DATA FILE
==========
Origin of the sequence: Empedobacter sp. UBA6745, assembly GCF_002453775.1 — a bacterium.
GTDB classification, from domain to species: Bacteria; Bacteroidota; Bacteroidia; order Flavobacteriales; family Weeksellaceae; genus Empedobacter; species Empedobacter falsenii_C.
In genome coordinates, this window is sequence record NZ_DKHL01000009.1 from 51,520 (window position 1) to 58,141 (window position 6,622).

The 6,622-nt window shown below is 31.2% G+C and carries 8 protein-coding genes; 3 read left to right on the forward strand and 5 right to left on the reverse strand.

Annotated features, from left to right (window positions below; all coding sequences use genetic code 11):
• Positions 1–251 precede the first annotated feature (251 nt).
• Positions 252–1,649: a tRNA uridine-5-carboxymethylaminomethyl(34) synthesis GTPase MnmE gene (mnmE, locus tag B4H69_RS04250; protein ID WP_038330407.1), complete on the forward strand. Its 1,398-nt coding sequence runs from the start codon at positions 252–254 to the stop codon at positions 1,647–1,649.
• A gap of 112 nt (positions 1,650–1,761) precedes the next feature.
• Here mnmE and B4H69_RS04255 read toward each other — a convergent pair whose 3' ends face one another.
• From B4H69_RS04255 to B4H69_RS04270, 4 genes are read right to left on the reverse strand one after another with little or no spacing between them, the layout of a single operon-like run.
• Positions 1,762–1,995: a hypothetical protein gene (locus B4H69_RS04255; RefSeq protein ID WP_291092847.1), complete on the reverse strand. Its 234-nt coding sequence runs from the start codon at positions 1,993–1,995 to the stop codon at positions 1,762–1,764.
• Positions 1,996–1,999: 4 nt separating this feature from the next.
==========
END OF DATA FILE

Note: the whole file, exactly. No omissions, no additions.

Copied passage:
Origin of the sequence: Empedobacter sp. UBA6745, assembly GCF_002453775.1 — a bacterium.
GTDB classification, from domain to species: Bacteria; Bacteroidota; Bacteroidia; order Flavobacteriales; family Weeksellaceae; genus Empedobacter; species Empedobacter falsenii_C.
In genome coordinates, this window is sequence record NZ_DKHL01000009.1 from 51,520 (window position 1) to 58,141 (window position 6,622).

The 6,622-nt window shown below is 31.2% G+C and carries 8 protein-coding genes; 3 read left to right on the forward strand and 5 right to left on the reverse strand.

Annotated features, from left to right (window positions below; all coding sequences use genetic code 11):
• Positions 1–251 precede the first annotated feature (251 nt).
• Positions 252–1,649: a tRNA uridine-5-carboxymethylaminomethyl(34) synthesis GTPase MnmE gene (mnmE, locus tag B4H69_RS04250; protein ID WP_038330407.1), complete on the forward strand. Its 1,398-nt coding sequence runs from the start codon at positions 252–254 to the stop codon at positions 1,647–1,649.
• A gap of 112 nt (positions 1,650–1,761) precedes the next feature.
• Here mnmE and B4H69_RS04255 read toward each other — a convergent pair whose 3' ends face one another.
• From B4H69_RS04255 to B4H69_RS04270, 4 genes are read right to left on the reverse strand one after another with little or no spacing between them, the layout of a single operon-like run.
• Positions 1,762–1,995: a hypothetical protein gene (locus B4H69_RS04255; RefSeq protein ID WP_291092847.1), complete on the reverse strand. Its 234-nt coding sequence runs from the start codon at positions 1,993–1,995 to the stop codon at positions 1,762–1,764.
• Positions 1,996–1,999: 4 nt separating this feature from the next.